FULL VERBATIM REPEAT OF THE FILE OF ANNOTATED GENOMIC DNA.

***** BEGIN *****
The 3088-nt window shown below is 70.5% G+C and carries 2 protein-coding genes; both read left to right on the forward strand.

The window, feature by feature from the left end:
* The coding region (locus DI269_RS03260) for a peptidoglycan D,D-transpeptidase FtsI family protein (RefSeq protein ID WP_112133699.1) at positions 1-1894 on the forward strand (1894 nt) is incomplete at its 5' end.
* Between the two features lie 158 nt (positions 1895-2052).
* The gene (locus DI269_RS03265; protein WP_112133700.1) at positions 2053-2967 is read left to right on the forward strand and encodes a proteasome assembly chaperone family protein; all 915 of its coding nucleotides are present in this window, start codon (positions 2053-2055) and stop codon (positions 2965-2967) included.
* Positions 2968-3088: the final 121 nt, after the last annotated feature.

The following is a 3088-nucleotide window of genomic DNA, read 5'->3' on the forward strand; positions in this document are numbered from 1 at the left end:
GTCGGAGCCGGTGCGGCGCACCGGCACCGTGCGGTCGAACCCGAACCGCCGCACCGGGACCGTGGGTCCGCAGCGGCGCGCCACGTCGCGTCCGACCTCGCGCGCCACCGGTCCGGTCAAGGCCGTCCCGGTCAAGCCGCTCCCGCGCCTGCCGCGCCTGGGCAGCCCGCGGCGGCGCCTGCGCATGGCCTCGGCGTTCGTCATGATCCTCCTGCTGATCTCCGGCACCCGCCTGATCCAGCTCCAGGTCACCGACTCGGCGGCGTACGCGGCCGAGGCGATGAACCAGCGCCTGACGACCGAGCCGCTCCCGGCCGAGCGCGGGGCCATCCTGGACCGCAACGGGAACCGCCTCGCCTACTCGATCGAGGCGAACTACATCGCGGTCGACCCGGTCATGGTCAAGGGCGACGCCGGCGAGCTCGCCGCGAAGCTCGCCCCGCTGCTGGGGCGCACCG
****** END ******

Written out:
The 3088-nt window shown below is 70.5% G+C and carries 2 protein-coding genes; both read left to right on the forward strand.

The window, feature by feature from the left end:
* The coding region (locus DI269_RS03260) for a peptidoglycan D,D-transpeptidase FtsI family protein (RefSeq protein ID WP_112133699.1) at positions 1-1894 on the forward strand (1894 nt) is incomplete at its 5' end.
* Between the two features lie 158 nt (positions 1895-2052).
* The gene (locus DI269_RS03265; protein WP_112133700.1) at positions 2053-2967 is read left to right on the forward strand and encodes a proteasome assembly chaperone family protein; all 915 of its coding nucleotides are present in this window, start codon (positions 2053-2055) and stop codon (positions 2965-2967) included.
* Positions 2968-3088: the final 121 nt, after the last annotated feature.

The following is a 3088-nucleotide window of genomic DNA, read 5'->3' on the forward strand; positions in this document are numbered from 1 at the left end:
GTCGGAGCCGGTGCGGCGCACCGGCACCGTGCGGTCGAACCCGAACCGCCGCACCGGGACCGTGGGTCCGCAGCGGCGCGCCACGTCGCGTCCGACCTCGCGCGCCACCGGTCCGGTCAAGGCCGTCCCGGTCAAGCCGCTCCCGCGCCTGCCGCGCCTGGGCAGCCCGCGGCGGCGCCTGCGCATGGCCTCGGCGTTCGTCATGATCCTCCTGCTGATCTCCGGCACCCGCCTGATCCAGCTCCAGGTCACCGACTCGGCGGCGTACGCGGCCGAGGCGATGAACCAGCGCCTGACGACCGAGCCGCTCCCGGCCGAGCGCGGGGCCATCCTGGACCGCAACGGGAACCGCCTCGCCTACTCGATCGAGGCGAACTACATCGCGGTCGACCCGGTCATGGTCAAGGGCGACGCCGGCGAGCTCGCCGCGAAGCTCGCCCCGCTGCTGGGGCGCACCG